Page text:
Call to Order and Roll Call
The5th meeting of the Interim Joint Committee on Licensing and Occupations was held on Friday, October 10, 2014, at 10:00 AM, at Chrisman Mill Winery, Nicholasville, KY. Senator John Schickel, Chair, called the meeting to order, and the secretary called the roll.
Members:Senator John Schickel, Co-Chair; Senators Julie Denton, Denise Harper Angel, Jimmy Higdon, Christian McDaniel, Morgan McGarvey, Dan "Malano" Seum, and Damon Thayer; Representatives Julie Raque Adams, Denver Butler, Larry Clark, David Floyd, Joni L. Jenkins, Adam Koenig, Reginald Meeks, Charles Miller, Brad Montell, David Osborne, Arnold Simpson, and Susan Westrom.
Guests: Senator Albert Robinson, Norman Jones, President-elect of the Kentucky Association of Realtors, Joe McClary, CEO, Kentucky Association of Realtors and Michael Wooden, Executive Director, Kentucky Real Estate Commission; Representative Brad Montell, Scott Benningfield, Captain, United States Air Force, Owner of Thirsty Pedaler; Frederick Higdon, Commissioner, Stephanie Stumbo, Malt Beverage Administrator, and Steve Humphress, General Counsel, Department of Alcohol Beverage Control.
Approval of minutes for September 12, 2014 meeting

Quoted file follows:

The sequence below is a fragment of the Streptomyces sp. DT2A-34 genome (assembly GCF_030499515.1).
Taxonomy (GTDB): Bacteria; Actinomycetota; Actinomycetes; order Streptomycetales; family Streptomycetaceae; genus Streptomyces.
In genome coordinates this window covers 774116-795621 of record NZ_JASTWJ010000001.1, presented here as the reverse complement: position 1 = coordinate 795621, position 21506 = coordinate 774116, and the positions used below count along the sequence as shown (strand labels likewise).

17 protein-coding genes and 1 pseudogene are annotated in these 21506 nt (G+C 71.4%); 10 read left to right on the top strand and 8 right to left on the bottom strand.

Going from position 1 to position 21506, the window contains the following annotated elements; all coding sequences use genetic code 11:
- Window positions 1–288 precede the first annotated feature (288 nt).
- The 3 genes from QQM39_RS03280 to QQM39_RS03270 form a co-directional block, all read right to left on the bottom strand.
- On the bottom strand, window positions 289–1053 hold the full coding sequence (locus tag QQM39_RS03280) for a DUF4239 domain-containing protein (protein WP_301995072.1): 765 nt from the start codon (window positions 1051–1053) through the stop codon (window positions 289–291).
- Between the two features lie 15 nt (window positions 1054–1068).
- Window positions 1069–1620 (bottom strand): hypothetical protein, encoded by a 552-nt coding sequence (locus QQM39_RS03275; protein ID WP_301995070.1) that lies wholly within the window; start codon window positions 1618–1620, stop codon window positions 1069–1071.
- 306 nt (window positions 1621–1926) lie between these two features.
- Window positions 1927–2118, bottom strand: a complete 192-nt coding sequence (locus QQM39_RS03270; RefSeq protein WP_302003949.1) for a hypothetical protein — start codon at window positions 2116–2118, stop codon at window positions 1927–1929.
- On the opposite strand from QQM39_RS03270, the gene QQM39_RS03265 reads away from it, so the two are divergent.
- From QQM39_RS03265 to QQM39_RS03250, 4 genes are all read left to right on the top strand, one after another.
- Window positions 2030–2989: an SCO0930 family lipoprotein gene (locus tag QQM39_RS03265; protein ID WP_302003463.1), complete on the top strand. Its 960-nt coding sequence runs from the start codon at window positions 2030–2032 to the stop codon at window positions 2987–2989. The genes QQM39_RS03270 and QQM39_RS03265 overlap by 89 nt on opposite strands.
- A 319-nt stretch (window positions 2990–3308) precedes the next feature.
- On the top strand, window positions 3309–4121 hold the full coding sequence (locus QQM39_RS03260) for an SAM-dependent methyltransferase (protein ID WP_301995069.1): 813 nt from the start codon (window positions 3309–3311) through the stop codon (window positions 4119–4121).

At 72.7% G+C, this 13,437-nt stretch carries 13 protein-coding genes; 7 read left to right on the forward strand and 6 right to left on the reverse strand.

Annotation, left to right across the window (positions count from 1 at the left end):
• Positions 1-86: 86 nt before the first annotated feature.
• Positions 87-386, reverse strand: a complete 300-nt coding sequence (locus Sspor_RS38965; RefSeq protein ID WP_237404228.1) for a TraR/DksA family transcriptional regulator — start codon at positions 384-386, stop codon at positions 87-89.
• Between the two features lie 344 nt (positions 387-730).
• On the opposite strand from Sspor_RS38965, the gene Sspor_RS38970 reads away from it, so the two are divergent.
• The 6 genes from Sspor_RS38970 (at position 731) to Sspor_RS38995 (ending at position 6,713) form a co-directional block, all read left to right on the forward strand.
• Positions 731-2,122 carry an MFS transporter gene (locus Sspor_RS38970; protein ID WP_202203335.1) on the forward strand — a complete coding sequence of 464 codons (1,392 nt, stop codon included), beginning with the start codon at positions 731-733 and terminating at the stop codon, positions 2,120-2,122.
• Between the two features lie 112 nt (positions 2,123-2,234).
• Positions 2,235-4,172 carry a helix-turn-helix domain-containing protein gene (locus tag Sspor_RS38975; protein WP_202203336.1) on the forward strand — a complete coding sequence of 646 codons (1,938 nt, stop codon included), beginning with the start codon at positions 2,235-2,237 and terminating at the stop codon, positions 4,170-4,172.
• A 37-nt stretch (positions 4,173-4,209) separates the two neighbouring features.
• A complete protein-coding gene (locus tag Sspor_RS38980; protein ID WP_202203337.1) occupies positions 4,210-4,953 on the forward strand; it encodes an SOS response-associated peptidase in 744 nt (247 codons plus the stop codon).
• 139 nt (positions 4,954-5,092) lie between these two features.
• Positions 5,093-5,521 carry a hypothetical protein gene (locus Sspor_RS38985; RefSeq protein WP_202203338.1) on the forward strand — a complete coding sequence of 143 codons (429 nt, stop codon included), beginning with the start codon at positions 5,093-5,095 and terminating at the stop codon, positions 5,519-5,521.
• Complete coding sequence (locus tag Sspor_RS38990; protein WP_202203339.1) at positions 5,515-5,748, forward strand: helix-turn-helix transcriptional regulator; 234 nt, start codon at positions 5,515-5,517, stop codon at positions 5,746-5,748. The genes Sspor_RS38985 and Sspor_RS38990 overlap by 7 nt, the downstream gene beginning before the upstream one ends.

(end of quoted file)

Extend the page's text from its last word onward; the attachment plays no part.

A motion to approve the minutes of the September 12, 2014 meeting was made by Representative Floyd and seconded by Representative Westrom. The motion carried by voice vote.
Denise Nelson, who along with her husband Chris own Chrisman Mill Winery, welcomed the committee to their vineyard. She said that their wine is made from 100 percent Kentucky-grown grapes obtained from 15 local growers, and from the 28 acres that Chrisman Mill harvests at its own site. Shanna Osborne, General Manager, Elk Creek Winery, Eddie O’Daniel, owner, Spring Hill Winery, and Tom Beall, owner, First Vineyard, were also present in support of small farm winery progress in Kentucky.
Realtor Licensing Requirements
Norman Jones, President-Elect of the Kentucky Association of Realtors said that ensuring the protection of the public in real estate transactions is an important issue for the industry and buyers in the Commonwealth. Purchasing a home is the single largest investment most consumers will ever make. The association is asking for consideration of additional, but reasonable, education requirements for real estate licensees who are just entering the industry.
The trend nationally is a three-part requirement: pre-license, post-license, and continuing education requirements. Kentucky has a 96 hour pre-licensing education requirement, and six hours of annual continuing education before licensing. There is no post-licensing requirement in place. The association would like to require 45 hours of post-licensing training within the first two years after a person receives a real estate license. Twenty-four other states require post-licensing education. Maintaining high standards and professional competency is more important than ever; the proposed post-license education requirements are designed to aid new licensees who have less selling experience. Research shows that 20 percent of the new licensees have received complaints during the first two to five years after getting their licenses. The proposed legislation will protect consumers and encourage responsibility and accountability for the licensee. The proposed changes would go into effect January 1, 2016.